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Cognitive Dissonance: Definition, Types, and Examples

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Few concepts are as intriguing and universally applicable as cognitive dissonance. This psychological phenomenon affects almost every aspect of our lives, from the trivial choices we make daily to the significant decisions that can alter the course of our future. But what exactly is cognitive dissonance, and how does it manifest in our lives?

What is cognitive dissonance?

Cognitive dissonance is a psychological theory developed by Leon Festinger in 1957. It refers to the mental discomfort or tension experienced when an individual holds two or more contradictory beliefs, values, or attitudes simultaneously. This internal inconsistency prompts people to take steps to reduce the dissonance, often by changing one or more of the conflicting cognitions.

6 Types of cognitive dissonance

Cognitive dissonance can manifest in various ways, and understanding its different types can help us identify and address it more effectively:

  1. Belief disconfirmation. This occurs when a person’s deeply held belief is challenged by new evidence, leading to either the rejection of the new information or modification of the belief.
  2. Induced compliance. Here, dissonance arises when people are persuaded to engage in behaviours that are contrary to their beliefs or values.
  3. Effort justification. When people invest significant time, effort, or resources into an endeavour and the outcome is less rewarding than expected, they may inflate the value of the outcome to justify the effort spent.
  4. Choice justification. After making a difficult decision between two equally appealing options, individuals may amplify the positive aspects of the chosen option and downplay the benefits of the rejected one to alleviate dissonance.
  5. Moral dilemmas. This type occurs when individuals engage in actions that conflict with their moral or ethical principles.
  6. Post-decision dissonance. Similar to choice justification, this occurs after the decision has been made and involves seeking further justification for the choice, even when it is irreversible.

Real-world examples of cognitive dissonance

  • Smoking and health. A smoker who is aware of the health risks associated with smoking experiences cognitive dissonance because the act conflicts with the desire to be healthy. To resolve this, they might either quit smoking or downplay the health risks.
  • Environmental concerns. Someone who is environmentally conscious but continues to use single-use plastics experiences dissonance due to the clash between their environmental values and their actions.
  • Political beliefs. In politics, cognitive dissonance is prevalent when someone identifies strongly with a political party but disagrees with some of its policies.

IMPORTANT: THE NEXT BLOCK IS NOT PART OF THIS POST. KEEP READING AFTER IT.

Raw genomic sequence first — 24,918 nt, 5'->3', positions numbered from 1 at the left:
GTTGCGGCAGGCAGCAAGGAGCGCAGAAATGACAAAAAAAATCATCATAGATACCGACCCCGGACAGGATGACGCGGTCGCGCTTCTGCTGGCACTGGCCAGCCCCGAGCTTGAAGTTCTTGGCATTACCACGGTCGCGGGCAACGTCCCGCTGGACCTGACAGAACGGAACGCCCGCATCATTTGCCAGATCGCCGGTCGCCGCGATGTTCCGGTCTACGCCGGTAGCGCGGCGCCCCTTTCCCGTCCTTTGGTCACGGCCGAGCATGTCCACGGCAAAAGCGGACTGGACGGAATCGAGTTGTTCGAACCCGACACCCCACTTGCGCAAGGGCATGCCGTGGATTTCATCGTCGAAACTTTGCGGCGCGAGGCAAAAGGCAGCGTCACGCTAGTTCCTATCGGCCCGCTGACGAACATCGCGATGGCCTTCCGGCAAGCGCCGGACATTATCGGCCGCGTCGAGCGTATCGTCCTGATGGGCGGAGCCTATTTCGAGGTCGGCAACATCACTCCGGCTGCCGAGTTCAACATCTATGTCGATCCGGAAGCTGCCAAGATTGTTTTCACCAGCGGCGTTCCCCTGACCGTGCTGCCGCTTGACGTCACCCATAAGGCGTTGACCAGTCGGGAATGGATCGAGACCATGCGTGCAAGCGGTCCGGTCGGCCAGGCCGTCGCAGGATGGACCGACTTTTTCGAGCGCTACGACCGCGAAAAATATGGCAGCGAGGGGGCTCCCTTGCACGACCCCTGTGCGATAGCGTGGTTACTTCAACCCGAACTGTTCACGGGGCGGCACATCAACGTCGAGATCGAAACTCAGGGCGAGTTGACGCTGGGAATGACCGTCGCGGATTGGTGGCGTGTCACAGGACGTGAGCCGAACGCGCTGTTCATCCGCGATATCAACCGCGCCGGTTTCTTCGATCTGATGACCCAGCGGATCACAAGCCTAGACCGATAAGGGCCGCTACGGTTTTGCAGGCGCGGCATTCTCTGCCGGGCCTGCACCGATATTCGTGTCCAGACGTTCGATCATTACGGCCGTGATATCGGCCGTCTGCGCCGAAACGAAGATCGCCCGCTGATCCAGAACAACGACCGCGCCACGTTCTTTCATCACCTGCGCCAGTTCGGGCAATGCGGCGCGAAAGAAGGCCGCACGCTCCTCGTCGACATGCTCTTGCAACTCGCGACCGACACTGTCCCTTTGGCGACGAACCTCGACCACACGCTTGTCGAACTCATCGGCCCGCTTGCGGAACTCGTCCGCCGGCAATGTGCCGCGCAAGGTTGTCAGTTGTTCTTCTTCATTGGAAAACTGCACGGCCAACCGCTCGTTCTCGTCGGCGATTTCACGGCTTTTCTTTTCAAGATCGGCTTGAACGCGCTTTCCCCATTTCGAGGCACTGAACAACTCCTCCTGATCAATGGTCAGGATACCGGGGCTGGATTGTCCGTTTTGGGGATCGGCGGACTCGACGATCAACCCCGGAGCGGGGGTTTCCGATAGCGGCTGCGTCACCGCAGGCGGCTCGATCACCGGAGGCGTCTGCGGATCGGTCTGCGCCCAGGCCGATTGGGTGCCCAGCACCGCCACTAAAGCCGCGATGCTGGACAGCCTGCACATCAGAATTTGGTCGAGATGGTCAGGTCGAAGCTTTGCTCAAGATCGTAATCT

The impact of cognitive dissonance on decision-making

Cognitive dissonance plays a crucial role in decision-making processes. The discomfort it causes can serve as a catalyst for change, pushing individuals to make choices that align more closely with their beliefs or values. In some cases, this can lead to positive life changes, such as adopting healthier habits or leaving a toxic relationship. But the drive to resolve dissonance can sometimes result in hasty or ill-considered decisions, as the immediate relief from discomfort becomes a priority.

The phenomenon can contribute to a cycle of self-justification, where one bad decision leads to rationalisations that pave the way for further poor choices. But it can also lead to poor decision-making if individuals choose the path of least resistance, such as ignoring facts or rationalising their choices. This is why understanding cognitive dissonance is vital; it equips us with the awareness needed to navigate these psychological complexities more effectively.

Strategies for managing cognitive dissonance

  • Self-awareness. Being aware of the dissonance is the first step in managing it effectively. Acknowledge the conflicting beliefs or attitudes and assess their validity.
  • Seek information. Gather more information to make an informed decision. Be cautious of confirmation bias, where you only seek information that supports your existing beliefs.
  • Make a change. Sometimes, the best way to resolve cognitive dissonance is to make a change. Whether it’s quitting a bad habit or adopting a new viewpoint, taking action can alleviate the mental discomfort.


Cognitive dissonance is an integral part of the human experience, influencing our actions, decisions, and even our relationships. While it can be uncomfortable, it also serves as a mechanism for growth and change. By understanding the concept and its various types, we can make more informed decisions and live more authentically, aligning our actions with our beliefs and values. Understanding cognitive dissonance can not only help us make better decisions but also foster empathy and tolerance towards others, recognising that everyone is engaged in their own internal tug-of-war between conflicting beliefs and values.

Holly Thompson, PhD is a clinical psychologist specialising in cognitive behavioural therapy and the psychology of decision-making.

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